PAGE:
Meet the Opus

Featured Teacher!

Rose Cianflone

Instructor of Violin

Check out Rose’s Profile!

How long have you been teaching?

I’ve taught violin since 2019.


Which Opus Music Academy locations do you work? Do you have your own studio? If so, where is it located? Do you offer in-home lessons?

I work at the Plymouth, St Louis Park, and Robbinsdale locations, as well as in-home lessons.


What is your studio story? How did you get to where you are now?

After growing up in a musical family, I pursued my passion further at St. Cloud University, where I obtained a Bachelor of Science in Music. I started teaching at a music academy in St. Cloud while I was in school, where I discovered my love for sharing music with others. Since then, I’ve played in orchestras and bands, recorded music, and performed live whenever possible!


What is one thing you think you do really well as a teacher?

I would say I am patient. I like to take time to help a student really learn and understand the materials, theory, and technique during lessons. I make sure I’m explaining it in a way that makes sense to my students and work to build upon their previous knowledge about a subject.


What is one thing you really struggle with as a teacher?

Trying to get everything that I would like to go over in depth, into a lesson; the lessons can feel so short sometimes!


What do you do to retain your students?

I make sure I have a good relationship with them and that the lessons are a good experience. I make sure we’re working on or towards music that my students really want to learn. When things start to get stale, I try to dig into other ways that will catch the students attention, such as music games or stickers/stamps they can pick out for their completed assignments.


Share a funny student story:

This may be more wholesome than funny: I once had a student that loved cats, so we would talk about cats (and Minecraft of course) sometime during lessons. One day he came in with a whole comic book he had made from scratch and stapled together on notebook paper that featured only cat characters. It was so creative and funny – one of my favorite gifts I’ve ever received!


What is your niche? What sets you apart from other teachers?

Although I play violin, I would say I have more of an indie/alt/rock background than most violinists. I would love to help students who are interested in playing either with a band, or who just want to play styles other than classical.


What is your favorite band, artist, or composer? Why?

It’s hard to choose, but I would probably have to say Andrew Bird. I believe he’s an incredibly talented musician and has been changing and versatile throughout his career. I love how he composes and combines his violin playing with plucking, whistling, singing, and other instruments, like the glockenspiel.


What is something people would be surprised to learn about you?

I was homeschooled in the country growing up, where we had a hobby farm with sheep, chickens, and other small animals.


Let’s say you’re having coffee with a brand-new teacher.  What’s one piece of advice you wish you would have known when you started?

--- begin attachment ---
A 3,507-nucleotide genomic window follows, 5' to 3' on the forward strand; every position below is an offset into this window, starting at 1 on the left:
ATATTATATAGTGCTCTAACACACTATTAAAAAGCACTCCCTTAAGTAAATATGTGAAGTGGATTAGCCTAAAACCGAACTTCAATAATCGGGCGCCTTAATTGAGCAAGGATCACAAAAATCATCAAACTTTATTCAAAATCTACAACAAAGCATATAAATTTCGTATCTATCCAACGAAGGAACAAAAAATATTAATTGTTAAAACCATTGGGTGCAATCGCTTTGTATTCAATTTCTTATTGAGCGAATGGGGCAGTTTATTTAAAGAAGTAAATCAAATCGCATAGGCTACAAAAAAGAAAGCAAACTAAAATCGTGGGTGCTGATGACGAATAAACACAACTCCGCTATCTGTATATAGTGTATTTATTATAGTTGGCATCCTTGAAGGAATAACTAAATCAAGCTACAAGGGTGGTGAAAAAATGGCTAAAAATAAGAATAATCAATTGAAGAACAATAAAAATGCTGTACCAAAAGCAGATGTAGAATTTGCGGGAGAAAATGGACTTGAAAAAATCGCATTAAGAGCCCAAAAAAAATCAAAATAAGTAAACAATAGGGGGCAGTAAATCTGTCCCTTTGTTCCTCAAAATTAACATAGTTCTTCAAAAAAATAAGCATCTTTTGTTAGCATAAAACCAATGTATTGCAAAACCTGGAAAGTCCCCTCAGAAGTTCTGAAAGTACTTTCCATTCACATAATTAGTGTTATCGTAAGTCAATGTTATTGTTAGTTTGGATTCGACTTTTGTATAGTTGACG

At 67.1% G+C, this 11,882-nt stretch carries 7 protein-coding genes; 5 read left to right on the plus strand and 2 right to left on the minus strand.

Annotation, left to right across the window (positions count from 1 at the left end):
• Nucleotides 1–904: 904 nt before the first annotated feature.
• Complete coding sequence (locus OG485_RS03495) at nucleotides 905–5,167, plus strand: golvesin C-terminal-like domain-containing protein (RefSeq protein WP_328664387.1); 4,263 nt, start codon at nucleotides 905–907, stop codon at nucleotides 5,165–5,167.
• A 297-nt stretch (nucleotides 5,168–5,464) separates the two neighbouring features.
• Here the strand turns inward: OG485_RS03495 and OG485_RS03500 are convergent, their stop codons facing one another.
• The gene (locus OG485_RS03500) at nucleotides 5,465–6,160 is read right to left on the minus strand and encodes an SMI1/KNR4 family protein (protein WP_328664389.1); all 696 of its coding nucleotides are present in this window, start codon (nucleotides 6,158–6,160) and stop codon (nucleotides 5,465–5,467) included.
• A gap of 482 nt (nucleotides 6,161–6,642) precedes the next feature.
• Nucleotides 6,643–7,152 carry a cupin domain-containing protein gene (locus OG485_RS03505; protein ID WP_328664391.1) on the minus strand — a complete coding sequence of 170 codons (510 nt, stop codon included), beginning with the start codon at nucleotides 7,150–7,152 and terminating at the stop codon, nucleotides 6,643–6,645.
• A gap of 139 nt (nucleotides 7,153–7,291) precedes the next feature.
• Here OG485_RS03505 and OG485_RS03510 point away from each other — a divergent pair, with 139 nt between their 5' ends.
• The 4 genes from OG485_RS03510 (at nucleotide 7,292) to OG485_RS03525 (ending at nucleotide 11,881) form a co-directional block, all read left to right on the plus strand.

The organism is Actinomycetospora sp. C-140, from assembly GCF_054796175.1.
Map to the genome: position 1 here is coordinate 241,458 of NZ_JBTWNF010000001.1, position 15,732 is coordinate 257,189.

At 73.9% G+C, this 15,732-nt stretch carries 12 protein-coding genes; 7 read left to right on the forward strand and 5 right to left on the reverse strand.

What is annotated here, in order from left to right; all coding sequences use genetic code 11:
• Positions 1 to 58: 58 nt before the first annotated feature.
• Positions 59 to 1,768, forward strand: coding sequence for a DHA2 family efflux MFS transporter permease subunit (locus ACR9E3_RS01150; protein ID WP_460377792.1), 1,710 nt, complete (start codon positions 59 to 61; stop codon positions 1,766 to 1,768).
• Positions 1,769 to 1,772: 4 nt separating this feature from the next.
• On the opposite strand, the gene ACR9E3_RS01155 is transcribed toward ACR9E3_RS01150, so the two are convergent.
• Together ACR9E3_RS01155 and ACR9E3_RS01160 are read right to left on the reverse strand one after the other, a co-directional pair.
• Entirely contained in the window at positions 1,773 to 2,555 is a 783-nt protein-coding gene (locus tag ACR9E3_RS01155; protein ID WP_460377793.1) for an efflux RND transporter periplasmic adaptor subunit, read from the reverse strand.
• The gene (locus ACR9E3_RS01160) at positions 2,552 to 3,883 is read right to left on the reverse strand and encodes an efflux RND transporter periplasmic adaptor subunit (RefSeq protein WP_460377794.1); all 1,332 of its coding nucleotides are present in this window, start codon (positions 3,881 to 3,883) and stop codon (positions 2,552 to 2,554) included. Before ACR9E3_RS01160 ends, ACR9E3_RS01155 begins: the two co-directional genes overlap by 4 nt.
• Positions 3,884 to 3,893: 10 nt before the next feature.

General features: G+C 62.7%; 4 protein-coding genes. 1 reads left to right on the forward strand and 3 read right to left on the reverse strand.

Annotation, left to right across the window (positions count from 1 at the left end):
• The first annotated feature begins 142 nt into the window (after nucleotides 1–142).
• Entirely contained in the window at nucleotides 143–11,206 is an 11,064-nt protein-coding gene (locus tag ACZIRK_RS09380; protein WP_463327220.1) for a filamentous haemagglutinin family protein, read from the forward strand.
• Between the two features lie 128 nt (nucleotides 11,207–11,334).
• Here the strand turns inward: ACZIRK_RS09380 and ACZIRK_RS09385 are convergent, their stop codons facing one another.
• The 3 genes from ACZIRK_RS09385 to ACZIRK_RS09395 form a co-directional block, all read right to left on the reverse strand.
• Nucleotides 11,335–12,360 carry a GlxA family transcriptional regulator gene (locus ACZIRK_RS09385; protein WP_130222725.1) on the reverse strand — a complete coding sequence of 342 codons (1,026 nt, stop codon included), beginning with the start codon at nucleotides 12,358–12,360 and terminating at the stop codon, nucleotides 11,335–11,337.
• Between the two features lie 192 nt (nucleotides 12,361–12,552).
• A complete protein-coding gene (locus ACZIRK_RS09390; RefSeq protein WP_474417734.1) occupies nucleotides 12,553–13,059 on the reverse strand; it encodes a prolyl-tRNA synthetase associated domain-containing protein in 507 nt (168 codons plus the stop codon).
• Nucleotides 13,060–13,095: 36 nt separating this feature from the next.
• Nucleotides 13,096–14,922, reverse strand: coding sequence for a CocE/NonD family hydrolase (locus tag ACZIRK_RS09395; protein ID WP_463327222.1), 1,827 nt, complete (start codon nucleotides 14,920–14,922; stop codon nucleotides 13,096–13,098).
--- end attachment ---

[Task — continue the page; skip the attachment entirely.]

Don’t be afraid to take time with someone if they need it. Everyone has their own pace and you’re there to work with that space. People can get bored and frustrated, but it doesn’t mean that that can’t or won’t change with the right encouragement.


Let’s say you’re visiting with a teacher who is feeling burned out. What advice would you give to them to give life to their studio?

Reach out to others in the field for advice and support and don’t forget about self care! I think it’s important to have hobbies and relaxing time outside of lessons so you’re up and ready to conquer in the music room.


We’ve all had that one student or parent that drives us crazy.  What do you do with that student or family?

I think it’s important to set boundaries but also try to understand what might be making the situation difficult (for example, if they have had bad experiences in the past with teachers, or they’re just having a bad day). I think being patient and understanding of the different people in the world is important – ultimately we’re here for the music.


What is your craziest idea? What is something you would do if money, time, and space weren’t an issue?

I would love to have some kind of program where music teachers and students could travel to different places around the world over a couple weeks and experience different learning styles and music around the world. I would also love to start a venue that could be used by both local musicians and younger folks wanting to start playing in a band. Oh the things I would love to do if time, space, and money weren’t an issue!


If you weren’t a music instructor, what else would you do with your life?

I’ve always thought it’d be cool to go into something like anthropology, archaeology, geology, or really anything in the sciences!


Want to learn more about Rose? Email us to find out more and to set up a free trial lesson!

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